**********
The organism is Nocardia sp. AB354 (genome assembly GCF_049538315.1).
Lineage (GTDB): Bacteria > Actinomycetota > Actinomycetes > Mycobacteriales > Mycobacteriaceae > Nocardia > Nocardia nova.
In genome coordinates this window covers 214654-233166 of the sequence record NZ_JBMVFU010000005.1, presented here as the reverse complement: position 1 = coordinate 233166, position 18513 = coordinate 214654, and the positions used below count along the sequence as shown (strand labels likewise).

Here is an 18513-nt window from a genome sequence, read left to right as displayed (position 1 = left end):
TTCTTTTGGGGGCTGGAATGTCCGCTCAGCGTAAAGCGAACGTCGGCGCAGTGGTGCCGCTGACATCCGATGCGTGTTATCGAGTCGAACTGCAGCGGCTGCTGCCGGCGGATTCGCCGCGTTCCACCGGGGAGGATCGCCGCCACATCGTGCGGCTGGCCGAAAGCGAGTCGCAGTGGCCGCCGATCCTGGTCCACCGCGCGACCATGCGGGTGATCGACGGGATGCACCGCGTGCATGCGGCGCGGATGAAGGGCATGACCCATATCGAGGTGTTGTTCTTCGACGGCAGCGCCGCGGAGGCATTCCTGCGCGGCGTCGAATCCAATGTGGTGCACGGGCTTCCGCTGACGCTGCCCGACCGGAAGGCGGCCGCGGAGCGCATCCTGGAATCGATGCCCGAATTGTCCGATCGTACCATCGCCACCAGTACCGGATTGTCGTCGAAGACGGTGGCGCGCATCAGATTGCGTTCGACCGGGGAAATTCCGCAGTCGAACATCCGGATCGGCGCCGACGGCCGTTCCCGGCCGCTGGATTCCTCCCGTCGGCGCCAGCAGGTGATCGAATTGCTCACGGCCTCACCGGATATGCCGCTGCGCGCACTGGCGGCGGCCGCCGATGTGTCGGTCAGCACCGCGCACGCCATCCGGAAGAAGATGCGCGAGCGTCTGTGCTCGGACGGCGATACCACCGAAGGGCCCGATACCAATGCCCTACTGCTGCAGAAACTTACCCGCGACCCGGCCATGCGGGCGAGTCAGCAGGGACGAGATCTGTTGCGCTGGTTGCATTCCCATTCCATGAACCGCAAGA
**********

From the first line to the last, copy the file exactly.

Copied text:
The organism is Nocardia sp. AB354 (genome assembly GCF_049538315.1).
Lineage (GTDB): Bacteria > Actinomycetota > Actinomycetes > Mycobacteriales > Mycobacteriaceae > Nocardia > Nocardia nova.
In genome coordinates this window covers 214654-233166 of the sequence record NZ_JBMVFU010000005.1, presented here as the reverse complement: position 1 = coordinate 233166, position 18513 = coordinate 214654, and the positions used below count along the sequence as shown (strand labels likewise).

Here is an 18513-nt window from a genome sequence, read left to right as displayed (position 1 = left end):
TTCTTTTGGGGGCTGGAATGTCCGCTCAGCGTAAAGCGAACGTCGGCGCAGTGGTGCCGCTGACATCCGATGCGTGTTATCGAGTCGAACTGCAGCGGCTGCTGCCGGCGGATTCGCCGCGTTCCACCGGGGAGGATCGCCGCCACATCGTGCGGCTGGCCGAAAGCGAGTCGCAGTGGCCGCCGATCCTGGTCCACCGCGCGACCATGCGGGTGATCGACGGGATGCACCGCGTGCATGCGGCGCGGATGAAGGGCATGACCCATATCGAGGTGTTGTTCTTCGACGGCAGCGCCGCGGAGGCATTCCTGCGCGGCGTCGAATCCAATGTGGTGCACGGGCTTCCGCTGACGCTGCCCGACCGGAAGGCGGCCGCGGAGCGCATCCTGGAATCGATGCCCGAATTGTCCGATCGTACCATCGCCACCAGTACCGGATTGTCGTCGAAGACGGTGGCGCGCATCAGATTGCGTTCGACCGGGGAAATTCCGCAGTCGAACATCCGGATCGGCGCCGACGGCCGTTCCCGGCCGCTGGATTCCTCCCGTCGGCGCCAGCAGGTGATCGAATTGCTCACGGCCTCACCGGATATGCCGCTGCGCGCACTGGCGGCGGCCGCCGATGTGTCGGTCAGCACCGCGCACGCCATCCGGAAGAAGATGCGCGAGCGTCTGTGCTCGGACGGCGATACCACCGAAGGGCCCGATACCAATGCCCTACTGCTGCAGAAACTTACCCGCGACCCGGCCATGCGGGCGAGTCAGCAGGGACGAGATCTGTTGCGCTGGTTGCATTCCCATTCCATGAACCGCAAGA